If the data in Google Analytics is positive then stay the course!

Google tests and the rankings mess

After you’ve made your SEO changes Google will crawl your site. You can see how often it is doing this in Google Webmaster Tools. If it isn’t upload a sitemap or request a crawl.

So it knows you have made changes but it doesn’t know if they are for the better. The only people who can answer this are users and it has to try you out. Not just for the keyword you are aiming for (Google doesn’t know what this is) but for all keywords and keyword phrases it thinks the site and pages are related to.

It will try ranking you for [this] or for [that] every now and again and it will make mistakes. This is why your overall CTR figure in Google Webmaster Tools might actually get worse. Ignore the headline figure and only look at the phrases you are targeting.

Google will sort out its mistakes over time.

Once again, when you are looking at CTR for a particular keyword phrase remember N=50. You will need to have had at least 50 click throughs to be confident the CTR change you are seeing is real.

Its all relative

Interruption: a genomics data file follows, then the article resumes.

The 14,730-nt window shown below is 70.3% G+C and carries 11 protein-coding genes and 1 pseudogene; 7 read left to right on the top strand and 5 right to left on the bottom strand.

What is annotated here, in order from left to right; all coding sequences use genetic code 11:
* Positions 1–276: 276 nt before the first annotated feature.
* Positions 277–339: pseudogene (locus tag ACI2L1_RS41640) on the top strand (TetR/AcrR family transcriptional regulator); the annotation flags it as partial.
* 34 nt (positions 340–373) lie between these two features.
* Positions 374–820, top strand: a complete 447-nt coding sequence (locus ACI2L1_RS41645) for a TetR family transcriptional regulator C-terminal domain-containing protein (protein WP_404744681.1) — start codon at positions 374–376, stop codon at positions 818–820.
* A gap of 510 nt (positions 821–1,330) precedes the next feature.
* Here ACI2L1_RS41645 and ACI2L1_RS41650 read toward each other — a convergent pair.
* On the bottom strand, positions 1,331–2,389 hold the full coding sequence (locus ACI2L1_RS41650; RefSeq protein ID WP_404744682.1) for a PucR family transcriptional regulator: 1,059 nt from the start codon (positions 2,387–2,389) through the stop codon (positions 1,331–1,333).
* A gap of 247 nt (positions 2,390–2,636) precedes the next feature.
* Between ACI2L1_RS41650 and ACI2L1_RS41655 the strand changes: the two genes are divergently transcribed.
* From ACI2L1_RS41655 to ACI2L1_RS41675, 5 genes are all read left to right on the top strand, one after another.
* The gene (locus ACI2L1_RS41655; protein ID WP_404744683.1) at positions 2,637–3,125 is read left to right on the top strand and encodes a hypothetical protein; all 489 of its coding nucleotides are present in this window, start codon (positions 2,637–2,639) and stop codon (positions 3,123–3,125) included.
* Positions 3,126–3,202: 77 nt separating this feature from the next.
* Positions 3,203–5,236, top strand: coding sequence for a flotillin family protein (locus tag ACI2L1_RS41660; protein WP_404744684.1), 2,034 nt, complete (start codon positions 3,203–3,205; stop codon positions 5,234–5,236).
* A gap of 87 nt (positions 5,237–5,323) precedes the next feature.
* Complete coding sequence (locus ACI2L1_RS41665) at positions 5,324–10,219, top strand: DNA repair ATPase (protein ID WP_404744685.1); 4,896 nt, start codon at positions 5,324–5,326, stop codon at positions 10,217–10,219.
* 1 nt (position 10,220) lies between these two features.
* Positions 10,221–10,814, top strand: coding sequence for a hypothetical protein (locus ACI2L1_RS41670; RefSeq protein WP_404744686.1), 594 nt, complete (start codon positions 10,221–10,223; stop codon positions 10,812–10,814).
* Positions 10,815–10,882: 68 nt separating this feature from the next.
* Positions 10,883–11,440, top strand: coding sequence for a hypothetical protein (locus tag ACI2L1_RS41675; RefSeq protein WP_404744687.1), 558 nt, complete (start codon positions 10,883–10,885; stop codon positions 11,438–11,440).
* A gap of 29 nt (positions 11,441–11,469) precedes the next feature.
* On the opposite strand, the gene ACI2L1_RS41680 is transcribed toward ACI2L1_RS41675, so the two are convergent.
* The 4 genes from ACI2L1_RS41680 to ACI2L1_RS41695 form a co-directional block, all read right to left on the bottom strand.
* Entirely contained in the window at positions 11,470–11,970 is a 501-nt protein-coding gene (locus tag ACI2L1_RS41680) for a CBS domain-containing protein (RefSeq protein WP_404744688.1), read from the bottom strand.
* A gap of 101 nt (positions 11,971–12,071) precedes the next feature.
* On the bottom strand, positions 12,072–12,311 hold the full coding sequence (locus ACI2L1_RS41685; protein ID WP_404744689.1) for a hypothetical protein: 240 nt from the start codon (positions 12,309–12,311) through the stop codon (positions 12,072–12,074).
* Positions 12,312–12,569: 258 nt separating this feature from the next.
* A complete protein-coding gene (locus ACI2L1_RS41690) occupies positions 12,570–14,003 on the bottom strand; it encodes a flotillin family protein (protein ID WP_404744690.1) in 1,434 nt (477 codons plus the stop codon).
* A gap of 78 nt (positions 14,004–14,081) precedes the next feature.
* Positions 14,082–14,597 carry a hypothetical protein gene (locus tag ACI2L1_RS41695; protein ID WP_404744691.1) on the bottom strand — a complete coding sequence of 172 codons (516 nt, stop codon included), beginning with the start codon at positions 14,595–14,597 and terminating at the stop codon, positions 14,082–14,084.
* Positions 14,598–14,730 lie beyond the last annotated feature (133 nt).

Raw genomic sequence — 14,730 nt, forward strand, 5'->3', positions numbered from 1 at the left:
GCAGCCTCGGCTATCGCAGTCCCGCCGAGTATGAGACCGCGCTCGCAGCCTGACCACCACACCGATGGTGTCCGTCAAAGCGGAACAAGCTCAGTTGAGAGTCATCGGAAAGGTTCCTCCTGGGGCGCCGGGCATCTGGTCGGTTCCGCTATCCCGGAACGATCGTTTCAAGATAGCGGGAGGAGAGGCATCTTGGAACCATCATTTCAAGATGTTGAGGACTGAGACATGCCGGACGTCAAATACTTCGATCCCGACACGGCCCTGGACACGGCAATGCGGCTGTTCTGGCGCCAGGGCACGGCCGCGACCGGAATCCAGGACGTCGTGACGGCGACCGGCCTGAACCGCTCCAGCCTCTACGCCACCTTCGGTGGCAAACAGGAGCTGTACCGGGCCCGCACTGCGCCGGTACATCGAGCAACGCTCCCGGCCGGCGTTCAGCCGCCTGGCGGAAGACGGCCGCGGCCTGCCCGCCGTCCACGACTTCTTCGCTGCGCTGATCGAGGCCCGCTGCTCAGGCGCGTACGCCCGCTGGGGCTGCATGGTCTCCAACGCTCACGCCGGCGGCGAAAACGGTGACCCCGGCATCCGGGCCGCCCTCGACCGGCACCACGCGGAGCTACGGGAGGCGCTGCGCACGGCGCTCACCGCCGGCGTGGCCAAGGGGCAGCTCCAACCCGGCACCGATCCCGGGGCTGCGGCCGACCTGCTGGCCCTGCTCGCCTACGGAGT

You may have decreased your bounce rate, increased your CTR and Dwell Time and let the months pass but still no change. Remember these measures (along with some 500 others which Google considers) are all relative.

If your competitors have been doing the same, or if your improvements still haven’t reached those of your competitors, you’re not going to see any changes in your rankings.

Your competitors may have been working on some of Google’s other signals such as link building or that may still, unfortunately, be better liked by users than you.

This is why I can be pretty pleased when, for some clients, I decrease their bounce rate from 75% to 65% because in that particular industry 80% is the norm.

If your rankings drop look for new competitors who have entered the market or older competitors who were ranking lower than you but have now moved upwards – have they been making changes?

When I turn round to my long time clients in highly competitive markets and announce – Good news, you are still in the top ten - they know it is good news because they understand the work I have done has held the boat steady and without it their rankings would be lower.

Unfortunately you can’t know your competitors stats in the areas of CTR, Bounce and Dwell Time so simply focus on improving yours to the absolute best of your ability.

What about links?

Now all I’ve talked about is improving user experience when most SEO companies bang on about links, links and more links.

Well if visitors click through more often and don’t leave so often but stay around what do you think some of them will do? That’s right! They’re going to link to you.

Make content that users love and they will take care of your link building work for you.


So I’ve outlined the basic checks you can carry out at a fairly early stage to see if there is a good chance your rankings will improve.

Remember your website is an oil tanker in an ocean of rankings. Selecting reverse gear right now will change nothing for quite some time.